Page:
Our children need a strong, influential male presence in their lives. Be that presence. Make sure they hear you saying what Joshua said to all of Israel: As for me and my house we will serve the Lord.
There's one more power tool you need to successfully build your own soul, your family and your church. Power Tool #4: preparation. "God so loved the world that he gave his only begotten son that whosoever believes in him should not perish, but have everlasting life."
God prepared a way for us to enjoy eternity with him. We need to prepare our children for their future. We need to prepare them spiritually. It isn't enough to provide for their material needs. Dad, it's your job to be sure their souls are developing as well as their athletic or academic abilities are. Let me say a word here about a touchy subject. I've heard parents say before, "Well, I don't want to make Johnny go to church because I'm afraid I'll turn him off to it." He's already off. You've got to turn him on!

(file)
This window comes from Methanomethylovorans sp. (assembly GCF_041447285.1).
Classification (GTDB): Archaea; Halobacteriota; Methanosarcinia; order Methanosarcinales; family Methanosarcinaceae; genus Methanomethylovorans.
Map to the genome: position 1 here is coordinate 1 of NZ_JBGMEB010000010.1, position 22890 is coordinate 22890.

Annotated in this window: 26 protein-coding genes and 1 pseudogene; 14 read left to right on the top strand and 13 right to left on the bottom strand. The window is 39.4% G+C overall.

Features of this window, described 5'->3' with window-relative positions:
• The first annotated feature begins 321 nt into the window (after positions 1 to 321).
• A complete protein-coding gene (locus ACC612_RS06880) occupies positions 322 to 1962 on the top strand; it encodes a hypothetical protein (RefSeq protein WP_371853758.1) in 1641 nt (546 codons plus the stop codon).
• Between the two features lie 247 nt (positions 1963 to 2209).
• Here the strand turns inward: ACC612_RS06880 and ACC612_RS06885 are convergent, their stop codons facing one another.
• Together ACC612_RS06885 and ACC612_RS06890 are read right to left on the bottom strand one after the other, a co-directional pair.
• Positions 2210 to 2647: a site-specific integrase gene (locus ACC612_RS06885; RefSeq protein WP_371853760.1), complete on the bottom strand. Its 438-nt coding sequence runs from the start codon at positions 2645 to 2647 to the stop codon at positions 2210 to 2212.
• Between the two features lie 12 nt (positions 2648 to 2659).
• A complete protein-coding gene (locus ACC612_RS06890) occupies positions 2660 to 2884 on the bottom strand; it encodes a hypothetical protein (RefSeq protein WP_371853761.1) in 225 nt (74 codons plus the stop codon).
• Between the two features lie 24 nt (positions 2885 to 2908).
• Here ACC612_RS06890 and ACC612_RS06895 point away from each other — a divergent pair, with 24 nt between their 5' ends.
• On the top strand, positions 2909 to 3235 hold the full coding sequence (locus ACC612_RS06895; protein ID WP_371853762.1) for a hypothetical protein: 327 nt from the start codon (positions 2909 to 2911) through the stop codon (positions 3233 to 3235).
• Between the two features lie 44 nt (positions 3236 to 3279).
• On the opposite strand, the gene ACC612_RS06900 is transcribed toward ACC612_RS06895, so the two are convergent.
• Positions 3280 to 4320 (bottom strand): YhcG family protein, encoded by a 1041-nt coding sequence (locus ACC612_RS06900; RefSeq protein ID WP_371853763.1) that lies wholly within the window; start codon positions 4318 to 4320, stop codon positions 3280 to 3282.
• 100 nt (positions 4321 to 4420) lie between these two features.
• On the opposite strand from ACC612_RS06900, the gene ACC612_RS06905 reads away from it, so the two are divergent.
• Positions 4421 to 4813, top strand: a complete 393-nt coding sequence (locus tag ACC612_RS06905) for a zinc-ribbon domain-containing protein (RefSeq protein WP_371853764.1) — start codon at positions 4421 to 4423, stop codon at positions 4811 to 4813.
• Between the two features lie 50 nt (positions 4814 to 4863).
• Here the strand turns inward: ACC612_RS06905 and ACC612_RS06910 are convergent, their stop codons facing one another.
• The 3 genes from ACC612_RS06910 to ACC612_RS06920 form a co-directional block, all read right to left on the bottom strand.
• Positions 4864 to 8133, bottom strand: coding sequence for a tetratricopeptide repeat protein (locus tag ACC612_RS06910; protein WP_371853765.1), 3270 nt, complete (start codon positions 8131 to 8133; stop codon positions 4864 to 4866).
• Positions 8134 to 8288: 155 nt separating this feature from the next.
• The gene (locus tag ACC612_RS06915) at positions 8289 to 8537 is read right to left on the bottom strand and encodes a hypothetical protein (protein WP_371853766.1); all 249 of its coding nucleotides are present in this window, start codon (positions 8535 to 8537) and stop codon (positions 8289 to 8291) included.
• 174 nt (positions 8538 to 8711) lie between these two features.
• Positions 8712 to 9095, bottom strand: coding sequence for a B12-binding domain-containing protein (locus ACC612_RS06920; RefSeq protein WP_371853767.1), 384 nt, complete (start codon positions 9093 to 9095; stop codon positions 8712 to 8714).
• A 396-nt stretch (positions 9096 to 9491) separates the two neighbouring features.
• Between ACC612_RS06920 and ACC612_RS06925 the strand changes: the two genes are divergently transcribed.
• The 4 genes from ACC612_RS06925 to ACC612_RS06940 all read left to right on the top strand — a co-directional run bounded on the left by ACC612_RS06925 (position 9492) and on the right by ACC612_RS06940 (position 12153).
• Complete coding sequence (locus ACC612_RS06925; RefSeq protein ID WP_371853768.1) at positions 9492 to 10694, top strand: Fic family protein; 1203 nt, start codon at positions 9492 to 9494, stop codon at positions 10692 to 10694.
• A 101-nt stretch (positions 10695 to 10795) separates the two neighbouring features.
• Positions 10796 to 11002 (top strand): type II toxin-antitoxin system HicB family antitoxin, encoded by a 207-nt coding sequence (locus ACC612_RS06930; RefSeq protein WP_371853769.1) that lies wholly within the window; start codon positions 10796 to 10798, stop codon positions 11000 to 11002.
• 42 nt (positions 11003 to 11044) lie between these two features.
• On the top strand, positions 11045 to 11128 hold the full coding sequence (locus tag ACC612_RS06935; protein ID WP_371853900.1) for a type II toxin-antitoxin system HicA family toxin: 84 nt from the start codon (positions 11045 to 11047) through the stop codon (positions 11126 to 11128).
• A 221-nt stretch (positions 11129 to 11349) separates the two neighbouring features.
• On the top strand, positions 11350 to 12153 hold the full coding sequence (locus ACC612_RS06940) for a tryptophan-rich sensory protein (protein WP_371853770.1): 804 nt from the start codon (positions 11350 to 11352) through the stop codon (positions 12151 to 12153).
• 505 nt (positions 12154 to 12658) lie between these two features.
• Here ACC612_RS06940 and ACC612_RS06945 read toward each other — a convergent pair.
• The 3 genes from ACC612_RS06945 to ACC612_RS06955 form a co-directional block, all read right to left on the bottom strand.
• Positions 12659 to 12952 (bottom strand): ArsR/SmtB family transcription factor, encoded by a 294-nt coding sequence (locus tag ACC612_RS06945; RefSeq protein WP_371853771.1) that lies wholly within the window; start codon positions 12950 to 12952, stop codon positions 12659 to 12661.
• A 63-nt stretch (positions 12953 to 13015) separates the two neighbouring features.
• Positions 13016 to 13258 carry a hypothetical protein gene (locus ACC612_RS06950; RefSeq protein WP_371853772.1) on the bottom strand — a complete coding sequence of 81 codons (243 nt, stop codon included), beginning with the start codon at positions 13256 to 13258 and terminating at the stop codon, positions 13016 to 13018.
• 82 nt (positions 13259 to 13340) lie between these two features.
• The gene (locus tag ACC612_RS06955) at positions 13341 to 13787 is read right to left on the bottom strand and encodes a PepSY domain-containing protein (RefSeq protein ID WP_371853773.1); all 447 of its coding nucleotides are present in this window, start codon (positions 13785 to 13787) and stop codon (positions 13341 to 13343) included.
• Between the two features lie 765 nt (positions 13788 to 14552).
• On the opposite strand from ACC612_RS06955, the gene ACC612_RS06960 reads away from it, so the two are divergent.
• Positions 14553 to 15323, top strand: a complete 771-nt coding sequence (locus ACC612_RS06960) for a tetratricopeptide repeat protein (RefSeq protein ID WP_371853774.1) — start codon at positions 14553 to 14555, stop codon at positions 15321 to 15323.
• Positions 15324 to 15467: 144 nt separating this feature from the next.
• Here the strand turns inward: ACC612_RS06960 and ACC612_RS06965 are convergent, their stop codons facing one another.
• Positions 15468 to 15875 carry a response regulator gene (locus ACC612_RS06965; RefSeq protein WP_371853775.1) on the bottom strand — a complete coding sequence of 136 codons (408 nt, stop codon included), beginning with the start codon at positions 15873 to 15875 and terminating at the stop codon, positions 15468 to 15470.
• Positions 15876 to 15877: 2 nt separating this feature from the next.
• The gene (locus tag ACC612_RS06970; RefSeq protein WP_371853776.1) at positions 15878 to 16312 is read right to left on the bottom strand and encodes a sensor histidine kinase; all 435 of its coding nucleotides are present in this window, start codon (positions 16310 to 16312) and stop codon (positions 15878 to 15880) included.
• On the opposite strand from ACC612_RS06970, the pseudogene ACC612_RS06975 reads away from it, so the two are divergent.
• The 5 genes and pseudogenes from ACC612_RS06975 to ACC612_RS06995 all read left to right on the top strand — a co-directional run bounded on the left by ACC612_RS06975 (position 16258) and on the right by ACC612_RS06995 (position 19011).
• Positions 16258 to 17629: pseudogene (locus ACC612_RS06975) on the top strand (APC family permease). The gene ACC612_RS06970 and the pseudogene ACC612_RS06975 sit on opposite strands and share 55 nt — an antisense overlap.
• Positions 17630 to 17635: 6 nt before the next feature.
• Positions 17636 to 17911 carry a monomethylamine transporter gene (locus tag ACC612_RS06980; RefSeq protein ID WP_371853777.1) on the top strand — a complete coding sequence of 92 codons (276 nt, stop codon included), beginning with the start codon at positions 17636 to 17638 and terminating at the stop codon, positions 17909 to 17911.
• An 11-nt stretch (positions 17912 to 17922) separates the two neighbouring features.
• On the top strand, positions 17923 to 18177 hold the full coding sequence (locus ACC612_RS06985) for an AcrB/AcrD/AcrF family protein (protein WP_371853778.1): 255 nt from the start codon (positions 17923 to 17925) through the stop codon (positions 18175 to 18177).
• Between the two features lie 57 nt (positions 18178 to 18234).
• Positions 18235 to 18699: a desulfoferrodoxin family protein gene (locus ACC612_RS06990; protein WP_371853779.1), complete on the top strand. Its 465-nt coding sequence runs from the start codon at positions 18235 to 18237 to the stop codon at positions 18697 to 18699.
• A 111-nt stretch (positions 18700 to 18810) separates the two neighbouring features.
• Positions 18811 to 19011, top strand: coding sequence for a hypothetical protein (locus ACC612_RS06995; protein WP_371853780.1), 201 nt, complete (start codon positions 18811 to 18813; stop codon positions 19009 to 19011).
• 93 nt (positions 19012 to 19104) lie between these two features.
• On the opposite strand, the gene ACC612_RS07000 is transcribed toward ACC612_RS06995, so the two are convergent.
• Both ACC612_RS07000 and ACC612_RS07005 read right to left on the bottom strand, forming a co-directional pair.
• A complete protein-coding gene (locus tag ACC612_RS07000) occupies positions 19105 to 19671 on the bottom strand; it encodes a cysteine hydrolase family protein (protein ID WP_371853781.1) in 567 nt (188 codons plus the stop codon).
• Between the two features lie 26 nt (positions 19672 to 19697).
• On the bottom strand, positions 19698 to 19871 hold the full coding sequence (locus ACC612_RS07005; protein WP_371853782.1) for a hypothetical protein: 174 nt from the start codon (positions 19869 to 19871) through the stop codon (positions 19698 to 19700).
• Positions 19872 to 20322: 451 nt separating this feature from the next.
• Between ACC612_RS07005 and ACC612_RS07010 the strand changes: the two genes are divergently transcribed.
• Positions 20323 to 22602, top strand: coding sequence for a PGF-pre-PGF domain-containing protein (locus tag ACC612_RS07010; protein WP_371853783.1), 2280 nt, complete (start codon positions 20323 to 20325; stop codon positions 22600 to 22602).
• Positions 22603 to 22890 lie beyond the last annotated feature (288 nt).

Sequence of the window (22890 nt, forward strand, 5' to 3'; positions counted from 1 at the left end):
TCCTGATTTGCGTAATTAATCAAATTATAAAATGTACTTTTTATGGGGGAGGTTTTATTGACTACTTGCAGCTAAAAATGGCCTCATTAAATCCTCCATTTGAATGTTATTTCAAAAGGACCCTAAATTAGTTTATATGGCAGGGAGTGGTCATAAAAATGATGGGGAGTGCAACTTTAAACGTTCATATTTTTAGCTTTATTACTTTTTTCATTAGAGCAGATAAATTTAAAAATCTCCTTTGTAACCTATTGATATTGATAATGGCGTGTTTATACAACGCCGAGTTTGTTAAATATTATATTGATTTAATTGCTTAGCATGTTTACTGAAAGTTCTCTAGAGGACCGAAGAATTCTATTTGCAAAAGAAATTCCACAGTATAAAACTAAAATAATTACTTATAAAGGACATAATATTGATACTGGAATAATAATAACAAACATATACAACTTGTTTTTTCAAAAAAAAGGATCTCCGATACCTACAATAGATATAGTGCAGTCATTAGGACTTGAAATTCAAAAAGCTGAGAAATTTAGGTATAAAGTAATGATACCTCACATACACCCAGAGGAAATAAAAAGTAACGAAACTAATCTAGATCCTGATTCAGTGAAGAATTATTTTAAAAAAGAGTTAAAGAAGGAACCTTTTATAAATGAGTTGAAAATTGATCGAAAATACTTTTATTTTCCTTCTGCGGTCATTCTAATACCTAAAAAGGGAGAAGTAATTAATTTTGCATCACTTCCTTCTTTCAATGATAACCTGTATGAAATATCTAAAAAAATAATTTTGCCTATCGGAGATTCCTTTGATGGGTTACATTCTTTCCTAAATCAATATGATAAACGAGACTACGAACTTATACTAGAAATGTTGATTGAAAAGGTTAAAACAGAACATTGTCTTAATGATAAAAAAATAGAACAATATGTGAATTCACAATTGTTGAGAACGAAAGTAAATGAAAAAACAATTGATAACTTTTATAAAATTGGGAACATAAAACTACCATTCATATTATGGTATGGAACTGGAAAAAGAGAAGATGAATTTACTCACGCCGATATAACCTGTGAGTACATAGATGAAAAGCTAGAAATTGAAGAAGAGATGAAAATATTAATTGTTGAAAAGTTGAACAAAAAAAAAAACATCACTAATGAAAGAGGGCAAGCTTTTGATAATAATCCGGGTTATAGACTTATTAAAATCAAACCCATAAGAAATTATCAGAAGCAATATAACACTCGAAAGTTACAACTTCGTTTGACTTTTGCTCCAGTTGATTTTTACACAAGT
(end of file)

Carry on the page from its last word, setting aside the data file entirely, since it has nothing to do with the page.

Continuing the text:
"I don't want to make them go to church because I don't want to make a decision for them." If you permit your children to skate by spiritually and not get involved in the community of faith, you are making a decision for them.
It’s time that the parents act like the parent. Don't let them pull away from God because you're afraid they won't like you. You know it’s a fact that there will come a time that they won’t like you anyway. We have a generation of parents that want to be buddies with their kids, but we are parents not friends. And they sure won't like you very much if you don't fulfill your God-given role in preparing them for eternity.